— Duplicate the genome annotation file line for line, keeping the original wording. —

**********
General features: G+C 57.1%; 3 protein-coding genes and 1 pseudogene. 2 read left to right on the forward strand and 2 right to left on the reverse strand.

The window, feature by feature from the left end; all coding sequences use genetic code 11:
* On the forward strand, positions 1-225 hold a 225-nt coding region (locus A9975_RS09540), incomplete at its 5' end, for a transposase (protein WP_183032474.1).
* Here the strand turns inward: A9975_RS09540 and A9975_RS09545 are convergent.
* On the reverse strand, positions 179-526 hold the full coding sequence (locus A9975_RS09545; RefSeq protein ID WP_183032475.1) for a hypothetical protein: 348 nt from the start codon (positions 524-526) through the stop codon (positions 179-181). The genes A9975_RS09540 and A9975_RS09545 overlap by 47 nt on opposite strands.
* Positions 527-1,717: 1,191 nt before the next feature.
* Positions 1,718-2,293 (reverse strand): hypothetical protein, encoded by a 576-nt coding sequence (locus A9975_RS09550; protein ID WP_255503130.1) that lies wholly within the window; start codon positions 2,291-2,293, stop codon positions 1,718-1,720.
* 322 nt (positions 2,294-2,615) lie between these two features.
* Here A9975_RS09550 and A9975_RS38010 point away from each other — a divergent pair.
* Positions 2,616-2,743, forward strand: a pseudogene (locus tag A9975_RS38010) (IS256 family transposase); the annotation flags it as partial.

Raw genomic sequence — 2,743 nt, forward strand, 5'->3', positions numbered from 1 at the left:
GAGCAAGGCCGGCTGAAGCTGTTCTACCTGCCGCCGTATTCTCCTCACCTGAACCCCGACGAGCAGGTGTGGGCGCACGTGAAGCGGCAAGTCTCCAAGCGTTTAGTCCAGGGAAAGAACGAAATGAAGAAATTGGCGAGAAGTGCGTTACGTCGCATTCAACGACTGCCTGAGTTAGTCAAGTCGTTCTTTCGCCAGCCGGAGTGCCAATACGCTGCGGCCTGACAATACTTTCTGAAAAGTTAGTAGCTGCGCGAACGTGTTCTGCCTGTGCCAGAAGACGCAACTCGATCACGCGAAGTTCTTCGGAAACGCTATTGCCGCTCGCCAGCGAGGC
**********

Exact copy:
General features: G+C 57.1%; 3 protein-coding genes and 1 pseudogene. 2 read left to right on the forward strand and 2 right to left on the reverse strand.

The window, feature by feature from the left end; all coding sequences use genetic code 11:
* On the forward strand, positions 1-225 hold a 225-nt coding region (locus A9975_RS09540), incomplete at its 5' end, for a transposase (protein WP_183032474.1).
* Here the strand turns inward: A9975_RS09540 and A9975_RS09545 are convergent.
* On the reverse strand, positions 179-526 hold the full coding sequence (locus A9975_RS09545; RefSeq protein ID WP_183032475.1) for a hypothetical protein: 348 nt from the start codon (positions 524-526) through the stop codon (positions 179-181). The genes A9975_RS09540 and A9975_RS09545 overlap by 47 nt on opposite strands.
* Positions 527-1,717: 1,191 nt before the next feature.
* Positions 1,718-2,293 (reverse strand): hypothetical protein, encoded by a 576-nt coding sequence (locus A9975_RS09550; protein ID WP_255503130.1) that lies wholly within the window; start codon positions 2,291-2,293, stop codon positions 1,718-1,720.
* 322 nt (positions 2,294-2,615) lie between these two features.
* Here A9975_RS09550 and A9975_RS38010 point away from each other — a divergent pair.
* Positions 2,616-2,743, forward strand: a pseudogene (locus tag A9975_RS38010) (IS256 family transposase); the annotation flags it as partial.

Raw genomic sequence — 2,743 nt, forward strand, 5'->3', positions numbered from 1 at the left:
GAGCAAGGCCGGCTGAAGCTGTTCTACCTGCCGCCGTATTCTCCTCACCTGAACCCCGACGAGCAGGTGTGGGCGCACGTGAAGCGGCAAGTCTCCAAGCGTTTAGTCCAGGGAAAGAACGAAATGAAGAAATTGGCGAGAAGTGCGTTACGTCGCATTCAACGACTGCCTGAGTTAGTCAAGTCGTTCTTTCGCCAGCCGGAGTGCCAATACGCTGCGGCCTGACAATACTTTCTGAAAAGTTAGTAGCTGCGCGAACGTGTTCTGCCTGTGCCAGAAGACGCAACTCGATCACGCGAAGTTCTTCGGAAACGCTATTGCCGCTCGCCAGCGAGGC